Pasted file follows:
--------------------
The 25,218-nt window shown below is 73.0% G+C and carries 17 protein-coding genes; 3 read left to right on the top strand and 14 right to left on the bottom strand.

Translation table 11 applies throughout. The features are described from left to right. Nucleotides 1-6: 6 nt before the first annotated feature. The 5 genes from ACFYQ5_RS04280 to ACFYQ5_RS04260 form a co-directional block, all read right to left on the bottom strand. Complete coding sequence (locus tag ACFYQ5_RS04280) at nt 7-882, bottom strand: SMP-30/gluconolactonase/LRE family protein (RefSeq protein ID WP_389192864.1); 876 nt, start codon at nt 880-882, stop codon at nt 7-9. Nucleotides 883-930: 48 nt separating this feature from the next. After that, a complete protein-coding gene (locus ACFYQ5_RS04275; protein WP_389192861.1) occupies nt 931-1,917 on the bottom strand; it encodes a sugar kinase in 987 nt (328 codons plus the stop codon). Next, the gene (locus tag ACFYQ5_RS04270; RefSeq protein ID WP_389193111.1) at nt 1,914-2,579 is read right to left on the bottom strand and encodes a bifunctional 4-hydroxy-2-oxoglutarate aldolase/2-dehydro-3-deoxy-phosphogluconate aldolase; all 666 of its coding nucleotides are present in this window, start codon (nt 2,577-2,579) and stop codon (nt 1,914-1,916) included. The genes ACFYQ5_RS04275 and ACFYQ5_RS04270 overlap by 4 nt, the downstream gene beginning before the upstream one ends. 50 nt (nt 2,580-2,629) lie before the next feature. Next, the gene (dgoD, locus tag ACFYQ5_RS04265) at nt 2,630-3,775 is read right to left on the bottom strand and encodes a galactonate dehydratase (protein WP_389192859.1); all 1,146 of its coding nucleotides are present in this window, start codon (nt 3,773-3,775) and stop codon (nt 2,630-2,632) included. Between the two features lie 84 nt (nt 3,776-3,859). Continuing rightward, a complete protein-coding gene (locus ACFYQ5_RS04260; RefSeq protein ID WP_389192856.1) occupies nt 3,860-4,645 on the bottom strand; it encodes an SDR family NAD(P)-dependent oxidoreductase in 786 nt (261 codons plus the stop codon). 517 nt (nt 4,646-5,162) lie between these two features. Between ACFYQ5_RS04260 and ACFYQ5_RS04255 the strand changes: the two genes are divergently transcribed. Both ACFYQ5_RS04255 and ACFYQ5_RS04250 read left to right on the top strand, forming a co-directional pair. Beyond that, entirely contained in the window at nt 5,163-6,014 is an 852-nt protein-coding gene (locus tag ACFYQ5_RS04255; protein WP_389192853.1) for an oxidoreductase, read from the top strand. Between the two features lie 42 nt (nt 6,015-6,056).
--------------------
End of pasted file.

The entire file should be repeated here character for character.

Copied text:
The 25,218-nt window shown below is 73.0% G+C and carries 17 protein-coding genes; 3 read left to right on the top strand and 14 right to left on the bottom strand.

Translation table 11 applies throughout. The features are described from left to right. Nucleotides 1-6: 6 nt before the first annotated feature. The 5 genes from ACFYQ5_RS04280 to ACFYQ5_RS04260 form a co-directional block, all read right to left on the bottom strand. Complete coding sequence (locus tag ACFYQ5_RS04280) at nt 7-882, bottom strand: SMP-30/gluconolactonase/LRE family protein (RefSeq protein ID WP_389192864.1); 876 nt, start codon at nt 880-882, stop codon at nt 7-9. Nucleotides 883-930: 48 nt separating this feature from the next. After that, a complete protein-coding gene (locus ACFYQ5_RS04275; protein WP_389192861.1) occupies nt 931-1,917 on the bottom strand; it encodes a sugar kinase in 987 nt (328 codons plus the stop codon). Next, the gene (locus tag ACFYQ5_RS04270; RefSeq protein ID WP_389193111.1) at nt 1,914-2,579 is read right to left on the bottom strand and encodes a bifunctional 4-hydroxy-2-oxoglutarate aldolase/2-dehydro-3-deoxy-phosphogluconate aldolase; all 666 of its coding nucleotides are present in this window, start codon (nt 2,577-2,579) and stop codon (nt 1,914-1,916) included. The genes ACFYQ5_RS04275 and ACFYQ5_RS04270 overlap by 4 nt, the downstream gene beginning before the upstream one ends. 50 nt (nt 2,580-2,629) lie before the next feature. Next, the gene (dgoD, locus tag ACFYQ5_RS04265) at nt 2,630-3,775 is read right to left on the bottom strand and encodes a galactonate dehydratase (protein WP_389192859.1); all 1,146 of its coding nucleotides are present in this window, start codon (nt 3,773-3,775) and stop codon (nt 2,630-2,632) included. Between the two features lie 84 nt (nt 3,776-3,859). Continuing rightward, a complete protein-coding gene (locus ACFYQ5_RS04260; RefSeq protein ID WP_389192856.1) occupies nt 3,860-4,645 on the bottom strand; it encodes an SDR family NAD(P)-dependent oxidoreductase in 786 nt (261 codons plus the stop codon). 517 nt (nt 4,646-5,162) lie between these two features. Between ACFYQ5_RS04260 and ACFYQ5_RS04255 the strand changes: the two genes are divergently transcribed. Both ACFYQ5_RS04255 and ACFYQ5_RS04250 read left to right on the top strand, forming a co-directional pair. Beyond that, entirely contained in the window at nt 5,163-6,014 is an 852-nt protein-coding gene (locus tag ACFYQ5_RS04255; protein WP_389192853.1) for an oxidoreductase, read from the top strand. Between the two features lie 42 nt (nt 6,015-6,056).